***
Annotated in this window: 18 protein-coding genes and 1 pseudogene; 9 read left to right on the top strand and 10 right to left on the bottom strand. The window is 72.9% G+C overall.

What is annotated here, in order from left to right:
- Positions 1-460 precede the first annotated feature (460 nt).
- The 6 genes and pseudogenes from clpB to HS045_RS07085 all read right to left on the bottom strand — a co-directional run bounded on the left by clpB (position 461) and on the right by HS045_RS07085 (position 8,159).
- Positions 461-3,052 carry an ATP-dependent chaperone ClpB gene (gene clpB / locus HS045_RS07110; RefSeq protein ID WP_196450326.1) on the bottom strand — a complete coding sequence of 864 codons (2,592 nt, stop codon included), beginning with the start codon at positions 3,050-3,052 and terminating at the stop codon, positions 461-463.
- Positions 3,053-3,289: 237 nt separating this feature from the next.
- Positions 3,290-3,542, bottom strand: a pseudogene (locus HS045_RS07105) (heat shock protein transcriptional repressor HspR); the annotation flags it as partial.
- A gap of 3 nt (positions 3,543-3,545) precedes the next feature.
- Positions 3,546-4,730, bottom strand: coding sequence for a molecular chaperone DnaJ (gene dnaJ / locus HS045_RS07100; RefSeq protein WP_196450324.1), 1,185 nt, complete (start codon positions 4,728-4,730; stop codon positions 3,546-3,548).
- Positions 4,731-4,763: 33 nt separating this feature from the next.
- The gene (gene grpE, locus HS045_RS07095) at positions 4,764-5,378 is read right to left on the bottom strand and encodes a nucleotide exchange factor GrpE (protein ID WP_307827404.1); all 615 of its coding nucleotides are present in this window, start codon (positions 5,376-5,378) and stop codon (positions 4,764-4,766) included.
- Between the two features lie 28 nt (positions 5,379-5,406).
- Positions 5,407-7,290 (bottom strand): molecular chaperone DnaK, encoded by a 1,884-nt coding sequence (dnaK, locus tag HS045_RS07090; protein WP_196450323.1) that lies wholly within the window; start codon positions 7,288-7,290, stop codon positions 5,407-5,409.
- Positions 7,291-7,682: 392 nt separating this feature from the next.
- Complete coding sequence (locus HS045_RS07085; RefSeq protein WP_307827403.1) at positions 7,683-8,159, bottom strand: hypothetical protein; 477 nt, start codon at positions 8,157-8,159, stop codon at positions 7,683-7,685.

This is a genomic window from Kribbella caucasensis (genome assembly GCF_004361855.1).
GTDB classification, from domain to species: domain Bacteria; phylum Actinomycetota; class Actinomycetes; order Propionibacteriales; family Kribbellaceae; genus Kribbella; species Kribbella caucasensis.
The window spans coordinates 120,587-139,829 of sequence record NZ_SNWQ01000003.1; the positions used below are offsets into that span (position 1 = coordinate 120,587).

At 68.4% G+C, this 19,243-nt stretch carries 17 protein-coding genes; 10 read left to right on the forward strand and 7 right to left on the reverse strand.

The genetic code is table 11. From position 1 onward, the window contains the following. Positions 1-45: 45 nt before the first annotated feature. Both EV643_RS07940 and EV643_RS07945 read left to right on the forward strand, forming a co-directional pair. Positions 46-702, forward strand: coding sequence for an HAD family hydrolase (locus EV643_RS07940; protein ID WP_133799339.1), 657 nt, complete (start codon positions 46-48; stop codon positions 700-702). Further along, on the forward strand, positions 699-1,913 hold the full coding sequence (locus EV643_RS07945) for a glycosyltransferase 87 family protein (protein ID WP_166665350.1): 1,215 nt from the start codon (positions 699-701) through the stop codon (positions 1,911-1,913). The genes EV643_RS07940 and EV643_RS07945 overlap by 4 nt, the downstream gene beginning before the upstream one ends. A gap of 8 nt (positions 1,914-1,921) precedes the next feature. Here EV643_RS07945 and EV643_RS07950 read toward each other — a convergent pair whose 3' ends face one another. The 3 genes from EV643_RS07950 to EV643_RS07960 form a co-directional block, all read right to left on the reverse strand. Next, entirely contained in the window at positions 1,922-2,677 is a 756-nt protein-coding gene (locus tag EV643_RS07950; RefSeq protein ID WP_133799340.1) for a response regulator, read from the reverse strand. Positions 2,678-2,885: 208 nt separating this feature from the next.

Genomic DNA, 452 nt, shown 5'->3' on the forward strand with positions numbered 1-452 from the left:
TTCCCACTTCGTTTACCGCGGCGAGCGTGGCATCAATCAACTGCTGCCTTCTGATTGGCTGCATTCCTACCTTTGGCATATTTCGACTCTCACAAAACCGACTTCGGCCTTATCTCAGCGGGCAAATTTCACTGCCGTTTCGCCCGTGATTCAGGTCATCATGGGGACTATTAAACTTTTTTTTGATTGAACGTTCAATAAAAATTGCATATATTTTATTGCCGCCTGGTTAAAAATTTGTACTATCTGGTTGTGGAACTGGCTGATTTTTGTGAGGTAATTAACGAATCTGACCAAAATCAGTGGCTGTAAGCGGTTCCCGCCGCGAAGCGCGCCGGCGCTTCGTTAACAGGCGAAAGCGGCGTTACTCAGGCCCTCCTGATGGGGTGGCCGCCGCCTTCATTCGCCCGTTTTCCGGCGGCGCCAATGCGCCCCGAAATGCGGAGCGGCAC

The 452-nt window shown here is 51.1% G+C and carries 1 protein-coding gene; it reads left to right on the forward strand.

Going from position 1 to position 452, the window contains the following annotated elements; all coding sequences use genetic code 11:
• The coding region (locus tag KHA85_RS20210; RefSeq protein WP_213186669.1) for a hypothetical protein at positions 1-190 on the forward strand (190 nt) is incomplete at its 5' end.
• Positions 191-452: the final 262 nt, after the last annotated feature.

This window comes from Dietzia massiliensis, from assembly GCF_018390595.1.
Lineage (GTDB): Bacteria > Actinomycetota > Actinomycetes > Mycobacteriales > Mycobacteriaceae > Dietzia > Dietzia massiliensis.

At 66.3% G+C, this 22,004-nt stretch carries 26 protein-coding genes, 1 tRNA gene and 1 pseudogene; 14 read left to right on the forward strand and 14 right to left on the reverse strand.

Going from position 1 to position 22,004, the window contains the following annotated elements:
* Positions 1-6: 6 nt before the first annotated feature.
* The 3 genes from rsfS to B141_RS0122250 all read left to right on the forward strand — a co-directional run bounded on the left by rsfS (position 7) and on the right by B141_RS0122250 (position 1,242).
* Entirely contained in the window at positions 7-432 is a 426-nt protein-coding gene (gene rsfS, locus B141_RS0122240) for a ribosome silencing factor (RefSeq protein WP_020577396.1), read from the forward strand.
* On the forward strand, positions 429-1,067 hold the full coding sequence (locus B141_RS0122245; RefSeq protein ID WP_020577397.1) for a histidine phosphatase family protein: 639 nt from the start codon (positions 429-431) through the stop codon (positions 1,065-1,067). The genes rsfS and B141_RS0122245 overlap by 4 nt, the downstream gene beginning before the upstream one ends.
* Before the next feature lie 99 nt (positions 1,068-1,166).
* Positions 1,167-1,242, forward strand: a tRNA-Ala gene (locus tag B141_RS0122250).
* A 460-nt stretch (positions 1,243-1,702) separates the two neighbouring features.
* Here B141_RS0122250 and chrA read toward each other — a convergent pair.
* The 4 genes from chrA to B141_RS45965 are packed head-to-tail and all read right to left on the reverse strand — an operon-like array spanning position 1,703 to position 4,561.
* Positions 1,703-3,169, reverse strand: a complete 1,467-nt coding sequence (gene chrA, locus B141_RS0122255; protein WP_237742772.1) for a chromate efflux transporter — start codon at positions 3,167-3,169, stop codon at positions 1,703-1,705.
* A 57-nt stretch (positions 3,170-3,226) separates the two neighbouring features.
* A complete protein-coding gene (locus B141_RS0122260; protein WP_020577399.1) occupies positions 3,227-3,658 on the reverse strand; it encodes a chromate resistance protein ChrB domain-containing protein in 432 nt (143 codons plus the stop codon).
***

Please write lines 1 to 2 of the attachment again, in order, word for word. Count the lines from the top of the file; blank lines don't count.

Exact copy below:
Annotated in this window: 18 protein-coding genes and 1 pseudogene; 9 read left to right on the top strand and 10 right to left on the bottom strand. The window is 72.9% G+C overall.

What is annotated here, in order from left to right: